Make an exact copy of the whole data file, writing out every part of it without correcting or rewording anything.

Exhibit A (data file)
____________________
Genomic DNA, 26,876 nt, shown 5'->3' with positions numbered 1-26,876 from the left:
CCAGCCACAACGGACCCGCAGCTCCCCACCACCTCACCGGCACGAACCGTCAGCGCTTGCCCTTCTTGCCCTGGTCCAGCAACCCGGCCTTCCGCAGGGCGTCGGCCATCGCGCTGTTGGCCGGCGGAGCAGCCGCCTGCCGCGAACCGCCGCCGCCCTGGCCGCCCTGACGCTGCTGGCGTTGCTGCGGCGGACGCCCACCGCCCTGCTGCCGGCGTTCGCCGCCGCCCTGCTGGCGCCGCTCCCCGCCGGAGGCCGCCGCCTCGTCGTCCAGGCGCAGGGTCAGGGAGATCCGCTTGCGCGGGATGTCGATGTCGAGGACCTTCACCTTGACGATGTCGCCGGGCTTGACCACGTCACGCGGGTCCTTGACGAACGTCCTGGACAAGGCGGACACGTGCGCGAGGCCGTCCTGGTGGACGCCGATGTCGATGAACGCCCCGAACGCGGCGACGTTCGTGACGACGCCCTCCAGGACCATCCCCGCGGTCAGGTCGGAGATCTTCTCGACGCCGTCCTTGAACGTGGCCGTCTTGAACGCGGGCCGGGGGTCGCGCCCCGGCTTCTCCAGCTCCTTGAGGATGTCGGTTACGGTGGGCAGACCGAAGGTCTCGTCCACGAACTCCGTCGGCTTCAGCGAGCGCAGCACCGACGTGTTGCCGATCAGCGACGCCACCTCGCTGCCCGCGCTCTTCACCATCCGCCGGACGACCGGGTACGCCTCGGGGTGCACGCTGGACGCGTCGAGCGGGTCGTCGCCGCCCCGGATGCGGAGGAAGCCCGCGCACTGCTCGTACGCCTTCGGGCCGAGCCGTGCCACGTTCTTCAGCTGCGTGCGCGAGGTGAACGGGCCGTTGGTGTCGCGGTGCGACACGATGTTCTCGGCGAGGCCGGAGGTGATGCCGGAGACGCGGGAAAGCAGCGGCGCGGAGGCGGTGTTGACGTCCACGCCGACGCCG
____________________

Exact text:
Genomic DNA, 26,876 nt, shown 5'->3' with positions numbered 1-26,876 from the left:
CCAGCCACAACGGACCCGCAGCTCCCCACCACCTCACCGGCACGAACCGTCAGCGCTTGCCCTTCTTGCCCTGGTCCAGCAACCCGGCCTTCCGCAGGGCGTCGGCCATCGCGCTGTTGGCCGGCGGAGCAGCCGCCTGCCGCGAACCGCCGCCGCCCTGGCCGCCCTGACGCTGCTGGCGTTGCTGCGGCGGACGCCCACCGCCCTGCTGCCGGCGTTCGCCGCCGCCCTGCTGGCGCCGCTCCCCGCCGGAGGCCGCCGCCTCGTCGTCCAGGCGCAGGGTCAGGGAGATCCGCTTGCGCGGGATGTCGATGTCGAGGACCTTCACCTTGACGATGTCGCCGGGCTTGACCACGTCACGCGGGTCCTTGACGAACGTCCTGGACAAGGCGGACACGTGCGCGAGGCCGTCCTGGTGGACGCCGATGTCGATGAACGCCCCGAACGCGGCGACGTTCGTGACGACGCCCTCCAGGACCATCCCCGCGGTCAGGTCGGAGATCTTCTCGACGCCGTCCTTGAACGTGGCCGTCTTGAACGCGGGCCGGGGGTCGCGCCCCGGCTTCTCCAGCTCCTTGAGGATGTCGGTTACGGTGGGCAGACCGAAGGTCTCGTCCACGAACTCCGTCGGCTTCAGCGAGCGCAGCACCGACGTGTTGCCGATCAGCGACGCCACCTCGCTGCCCGCGCTCTTCACCATCCGCCGGACGACCGGGTACGCCTCGGGGTGCACGCTGGACGCGTCGAGCGGGTCGTCGCCGCCCCGGATGCGGAGGAAGCCCGCGCACTGCTCGTACGCCTTCGGGCCGAGCCGTGCCACGTTCTTCAGCTGCGTGCGCGAGGTGAACGGGCCGTTGGTGTCGCGGTGCGACACGATGTTCTCGGCGAGGCCGGAGGTGATGCCGGAGACGCGGGAAAGCAGCGGCGCGGAGGCGGTGTTGACGTCCACGCCGACGCCG